Since ancient times, clinical trials and research have been an important part of human history. While not always as scientific as they are now, trials have helped people discover new ways of functioning and treating issues. A clinical trial goes through many stages, called phases, before a drug can be considered by the FDA. Here at National Allergy & ENT our Research department works on Phase III trials.

 

What Is A Phase III Clinical Trial?

Phase III of a trial compares a new drug to the standard drug that is already on the market for that specific symptom. These trials assess the side effects of each drug and view which drug works best. These clinical trials are randomized, meaning patients are put into treatment groups by chance. Whether they receive drug or a placebo is completely random. Phase III clinical trials watch patients closely to see if side effects appear to be too severe or if other complications emerge. If this becomes apparent then the study is stopped early.

Phase III Clinical Trials at National Allergy & ENT:

National Allergy & ENT has conducted research clinical trials for over 25 years in multiple conditions involving asthma, allergies, skin conditions, immunology, ENT, and more. The process of conducting a trial here is simple as Research Manager, Faye, explains:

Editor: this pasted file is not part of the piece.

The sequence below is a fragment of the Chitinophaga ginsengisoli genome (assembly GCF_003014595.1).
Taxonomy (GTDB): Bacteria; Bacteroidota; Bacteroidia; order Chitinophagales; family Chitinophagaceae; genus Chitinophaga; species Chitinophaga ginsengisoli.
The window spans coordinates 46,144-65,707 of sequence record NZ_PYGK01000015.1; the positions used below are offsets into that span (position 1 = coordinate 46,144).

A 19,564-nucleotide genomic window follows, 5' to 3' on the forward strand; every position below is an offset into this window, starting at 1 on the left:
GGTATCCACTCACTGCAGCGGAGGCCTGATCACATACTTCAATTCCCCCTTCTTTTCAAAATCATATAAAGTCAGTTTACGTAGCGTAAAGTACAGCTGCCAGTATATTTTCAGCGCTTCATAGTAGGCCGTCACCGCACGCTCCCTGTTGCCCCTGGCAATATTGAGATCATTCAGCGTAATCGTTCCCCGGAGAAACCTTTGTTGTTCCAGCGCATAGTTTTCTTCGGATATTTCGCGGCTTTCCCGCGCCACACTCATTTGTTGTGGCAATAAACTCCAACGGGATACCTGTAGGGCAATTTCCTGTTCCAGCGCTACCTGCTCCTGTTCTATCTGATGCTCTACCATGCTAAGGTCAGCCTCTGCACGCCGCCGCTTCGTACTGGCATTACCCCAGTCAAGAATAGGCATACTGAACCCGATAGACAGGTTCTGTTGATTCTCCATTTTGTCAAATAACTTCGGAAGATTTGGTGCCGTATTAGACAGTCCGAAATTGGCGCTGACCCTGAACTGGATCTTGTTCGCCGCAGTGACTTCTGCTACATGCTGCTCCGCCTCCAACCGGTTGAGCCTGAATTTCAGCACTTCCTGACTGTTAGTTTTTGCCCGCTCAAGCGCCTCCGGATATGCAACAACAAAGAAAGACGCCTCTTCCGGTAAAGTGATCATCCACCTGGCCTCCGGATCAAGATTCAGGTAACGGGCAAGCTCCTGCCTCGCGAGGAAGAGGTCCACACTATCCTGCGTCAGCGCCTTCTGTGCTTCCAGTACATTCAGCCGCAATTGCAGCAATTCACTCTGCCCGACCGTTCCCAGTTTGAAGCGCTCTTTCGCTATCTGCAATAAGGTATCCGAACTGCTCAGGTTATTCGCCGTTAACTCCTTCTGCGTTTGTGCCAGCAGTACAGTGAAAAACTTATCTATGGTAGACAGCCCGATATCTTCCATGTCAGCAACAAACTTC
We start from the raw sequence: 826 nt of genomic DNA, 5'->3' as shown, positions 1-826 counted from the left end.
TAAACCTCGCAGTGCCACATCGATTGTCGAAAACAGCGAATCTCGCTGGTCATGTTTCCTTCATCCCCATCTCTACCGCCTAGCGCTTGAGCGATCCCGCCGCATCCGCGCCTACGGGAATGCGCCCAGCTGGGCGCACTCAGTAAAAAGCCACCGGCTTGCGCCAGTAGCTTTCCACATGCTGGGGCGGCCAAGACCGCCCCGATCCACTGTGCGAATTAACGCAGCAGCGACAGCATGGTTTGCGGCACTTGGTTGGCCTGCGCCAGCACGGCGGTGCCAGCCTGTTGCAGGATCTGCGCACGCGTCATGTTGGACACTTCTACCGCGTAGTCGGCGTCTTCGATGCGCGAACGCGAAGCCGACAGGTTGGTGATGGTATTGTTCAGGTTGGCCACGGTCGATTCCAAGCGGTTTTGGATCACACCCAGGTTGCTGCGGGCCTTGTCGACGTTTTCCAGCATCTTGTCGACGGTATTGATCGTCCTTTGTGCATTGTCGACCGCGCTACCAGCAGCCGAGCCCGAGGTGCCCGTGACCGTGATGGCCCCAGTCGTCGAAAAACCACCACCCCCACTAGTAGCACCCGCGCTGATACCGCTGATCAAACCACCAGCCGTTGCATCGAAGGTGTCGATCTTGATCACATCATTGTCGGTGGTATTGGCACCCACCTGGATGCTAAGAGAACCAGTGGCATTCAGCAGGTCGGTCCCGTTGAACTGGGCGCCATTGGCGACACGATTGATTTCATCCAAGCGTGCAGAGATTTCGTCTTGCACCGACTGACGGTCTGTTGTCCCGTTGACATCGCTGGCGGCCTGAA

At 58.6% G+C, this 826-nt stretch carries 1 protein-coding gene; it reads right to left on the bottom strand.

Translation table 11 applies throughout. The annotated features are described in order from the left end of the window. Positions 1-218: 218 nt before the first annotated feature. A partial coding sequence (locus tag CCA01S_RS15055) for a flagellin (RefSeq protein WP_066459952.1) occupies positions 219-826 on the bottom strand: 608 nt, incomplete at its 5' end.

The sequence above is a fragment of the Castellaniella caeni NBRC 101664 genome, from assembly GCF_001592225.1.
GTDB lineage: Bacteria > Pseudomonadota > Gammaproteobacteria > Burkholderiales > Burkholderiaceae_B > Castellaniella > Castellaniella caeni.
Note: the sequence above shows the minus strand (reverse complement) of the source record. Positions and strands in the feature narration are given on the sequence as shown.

When starting up with a new clinical trial we will either seek out the sponsor or a sponsor will reach out to us about the trial. Once communication begins with the sponsor we receive a feasibility questionnaire to see if our site is a good fit for the study. Once this questionnaire is filled out and returned to the sponsor they complete a site selection. If we are a good fit for the trial they contact us about we can begin regulatory documents and contracts. With the paperwork complete I submit our study site to the Internal Revenue Board (IRB) to register for the trial. During this time we begin pre-screening patients, finding patients we think might work well in the trial. Once we are given the green light to screen patients we begin scheduling those that we prescreened. It is a simple process!

National Allergy & ENT is currently enrolling for multiple clinical trials including asthma, atopic dermatitis (eczema), chronic urticaria (hives), and more. For a complete list of what is enrolling, and future studies click here. To sign up for a clinical trial please call the Research department at (843) 261-2222 or sign up here.

Source: nccn.org